Superman Returns

While watching Superman Returns the other day, I felt guilty for allowing that Brett Ratner didn't muck up the X-Men movie franchise after Bryan Singer left to make this film. Since Ratner proved to be only mediocre instead of godawful, I had basically tolerated his work, forgetting how good Singer's direction in the first two X-Men films really was.

While watching Singer's masterful pacing, suspense, attention to detail and love for the filmmaking craft in Superman Returns, I was reminded of the difference between a talented helmer who truly calls the shots (Singer) and a studio hack who lets the rote mechanics of production dictate what he does with his camera and his cast (Ratner).

That said, I am still on the fence about whether it was the right move for Singer and company to devote themselves so slavishly to Richard Donner's 1978 Superman.

The story picks up where 1980's Superman II left off. Newcomer Brandon Routh gamely apes Christopher Reeve in the title role, composer John Ottman makes liberal and loving use of John Williams' iconic original themes in his score, and the look and feel of Superman Returns hews closely to Donner's vision, albeit updated for 2006.

Although it's lovely to see the filmmakers' dedication to all the things that worked in the first place – even the opening title sequence is an homage to the lightspeedy zoom of the 1978 film's end credits – now that I've had some time to think about it, I wish Singer had pushed the envelope further than he did.

One big improvement over Donner's Superman film(s) is that Singer more fully explores the complex web of responsibilities and desires in the Man of Steel's life. Here you really see how important Superman is to his adopted planet Earth, how much a part of the fabric of life he has become. So while it never really delves into why this godlike being, this literal savior of our world, would choose to rather selfishly take off for five years just to see if there are any remnants of his home planet of Krypton, it does at least touch on the all-too-human pain of being away from those we love, only to realize how they have gone on without us.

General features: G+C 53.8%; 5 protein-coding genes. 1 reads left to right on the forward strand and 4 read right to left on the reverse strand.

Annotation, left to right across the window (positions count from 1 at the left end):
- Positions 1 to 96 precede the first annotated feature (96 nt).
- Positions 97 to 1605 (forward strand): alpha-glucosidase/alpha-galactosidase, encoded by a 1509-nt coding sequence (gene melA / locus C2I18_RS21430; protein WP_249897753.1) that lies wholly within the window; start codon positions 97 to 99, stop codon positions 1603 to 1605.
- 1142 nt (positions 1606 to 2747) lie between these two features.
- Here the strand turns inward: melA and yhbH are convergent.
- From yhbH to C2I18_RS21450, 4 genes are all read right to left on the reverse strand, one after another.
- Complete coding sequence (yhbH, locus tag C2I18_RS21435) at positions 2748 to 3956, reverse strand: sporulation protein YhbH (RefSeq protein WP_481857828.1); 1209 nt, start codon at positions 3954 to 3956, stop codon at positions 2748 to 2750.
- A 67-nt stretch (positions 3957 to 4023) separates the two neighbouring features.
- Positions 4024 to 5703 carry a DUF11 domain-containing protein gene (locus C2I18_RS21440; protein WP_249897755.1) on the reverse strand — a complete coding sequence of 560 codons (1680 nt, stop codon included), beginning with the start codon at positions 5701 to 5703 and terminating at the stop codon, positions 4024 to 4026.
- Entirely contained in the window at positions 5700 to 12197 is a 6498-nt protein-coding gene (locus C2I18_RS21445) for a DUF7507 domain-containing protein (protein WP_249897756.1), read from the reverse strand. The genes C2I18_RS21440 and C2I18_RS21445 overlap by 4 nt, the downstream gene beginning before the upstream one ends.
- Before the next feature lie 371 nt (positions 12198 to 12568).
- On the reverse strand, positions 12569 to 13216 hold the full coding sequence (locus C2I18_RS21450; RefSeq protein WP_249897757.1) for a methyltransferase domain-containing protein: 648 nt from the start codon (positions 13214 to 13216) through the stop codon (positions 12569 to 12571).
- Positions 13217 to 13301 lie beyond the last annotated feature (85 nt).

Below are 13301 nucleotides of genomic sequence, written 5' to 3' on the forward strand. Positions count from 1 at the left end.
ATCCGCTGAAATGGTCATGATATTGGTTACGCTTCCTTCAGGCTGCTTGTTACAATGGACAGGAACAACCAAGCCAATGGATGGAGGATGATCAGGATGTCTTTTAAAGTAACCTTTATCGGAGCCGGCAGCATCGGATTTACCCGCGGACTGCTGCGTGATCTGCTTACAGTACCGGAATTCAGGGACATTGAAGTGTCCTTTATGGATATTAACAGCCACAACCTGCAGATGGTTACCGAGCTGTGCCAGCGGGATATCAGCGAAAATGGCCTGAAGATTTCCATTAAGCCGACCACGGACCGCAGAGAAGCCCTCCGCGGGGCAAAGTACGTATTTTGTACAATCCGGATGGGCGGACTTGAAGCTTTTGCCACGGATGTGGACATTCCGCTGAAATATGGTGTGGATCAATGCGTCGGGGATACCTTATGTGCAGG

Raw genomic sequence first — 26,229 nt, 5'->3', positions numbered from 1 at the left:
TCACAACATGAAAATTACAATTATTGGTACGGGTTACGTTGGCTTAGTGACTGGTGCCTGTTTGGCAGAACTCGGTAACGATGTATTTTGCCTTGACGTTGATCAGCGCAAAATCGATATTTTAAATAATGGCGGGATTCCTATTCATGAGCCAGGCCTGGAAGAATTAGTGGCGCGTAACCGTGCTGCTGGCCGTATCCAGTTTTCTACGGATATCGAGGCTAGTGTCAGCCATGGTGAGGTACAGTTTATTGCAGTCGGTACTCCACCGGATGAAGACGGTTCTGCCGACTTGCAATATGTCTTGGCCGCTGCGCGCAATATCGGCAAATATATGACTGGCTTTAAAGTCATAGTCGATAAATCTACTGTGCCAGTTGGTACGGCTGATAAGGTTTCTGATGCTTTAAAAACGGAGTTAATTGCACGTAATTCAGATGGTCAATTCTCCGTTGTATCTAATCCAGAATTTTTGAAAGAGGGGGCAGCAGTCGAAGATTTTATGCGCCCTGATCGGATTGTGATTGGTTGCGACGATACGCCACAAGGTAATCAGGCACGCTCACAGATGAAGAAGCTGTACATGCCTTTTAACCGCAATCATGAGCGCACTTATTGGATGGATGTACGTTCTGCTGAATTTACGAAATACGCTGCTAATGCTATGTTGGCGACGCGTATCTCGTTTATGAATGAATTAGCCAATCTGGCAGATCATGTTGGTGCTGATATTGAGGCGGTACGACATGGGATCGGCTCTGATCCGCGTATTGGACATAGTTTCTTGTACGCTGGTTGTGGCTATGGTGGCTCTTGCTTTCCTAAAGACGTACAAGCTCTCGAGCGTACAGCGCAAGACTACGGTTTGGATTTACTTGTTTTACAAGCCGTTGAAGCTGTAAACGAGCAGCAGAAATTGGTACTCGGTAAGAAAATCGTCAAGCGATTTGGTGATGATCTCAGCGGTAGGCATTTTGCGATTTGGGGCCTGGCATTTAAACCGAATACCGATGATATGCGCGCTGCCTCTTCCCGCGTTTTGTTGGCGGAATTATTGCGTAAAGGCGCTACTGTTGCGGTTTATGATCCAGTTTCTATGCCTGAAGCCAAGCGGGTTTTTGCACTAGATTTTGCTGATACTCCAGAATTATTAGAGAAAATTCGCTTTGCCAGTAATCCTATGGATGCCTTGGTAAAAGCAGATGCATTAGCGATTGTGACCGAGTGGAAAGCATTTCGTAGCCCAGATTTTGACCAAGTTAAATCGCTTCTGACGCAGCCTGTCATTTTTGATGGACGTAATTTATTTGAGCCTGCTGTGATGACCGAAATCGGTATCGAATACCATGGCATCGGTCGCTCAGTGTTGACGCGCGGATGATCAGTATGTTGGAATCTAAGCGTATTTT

In Superman Returns, this pain is personified by Lois Lane, who in Superman's absence has shacked up with her editor's nephew and mothered a young boy. And in a clever twist, we also learn that while Supes was off wandering the universe, he was nowhere to be found when called as a witness at his archenemy Lex Luthor's trial, so Luthor was sprung from jail – much, of course, to Superman's later regret.

Herein are the things about Superman Returns that didn't quite work for me. Kevin Spacey is fine as Luthor, but he only brings back memories of Gene Hackman's superior work in the part. And Parker Posey, as an amalgam of the Valerie Perrine and Ned Beatty roles in the 1978 film, is an ill fit as Luthor's dimwitted sidekick. (The uncompelling Kate Bosworth is also just OK as Lois Lane; too bad in this day and age scrappy actresses like Margot Kidder no longer get cast in leading roles.) In fact the only casting that really works here is Sam Huntington as a very funny Jimmy Olsen. Meanwhile, Luthor's latest scheme for world domination, with its Kryptonian sci-fi elements, lacks the real-life scariness of his nuclear hijack in Donner's original.

Still, the star of the show is Bryan Singer, who delivers some intense action scenes, emotion, derring-do, and many moments of pure cinema. And in the end, a movie is only really remembered by how many of those moments it can give us.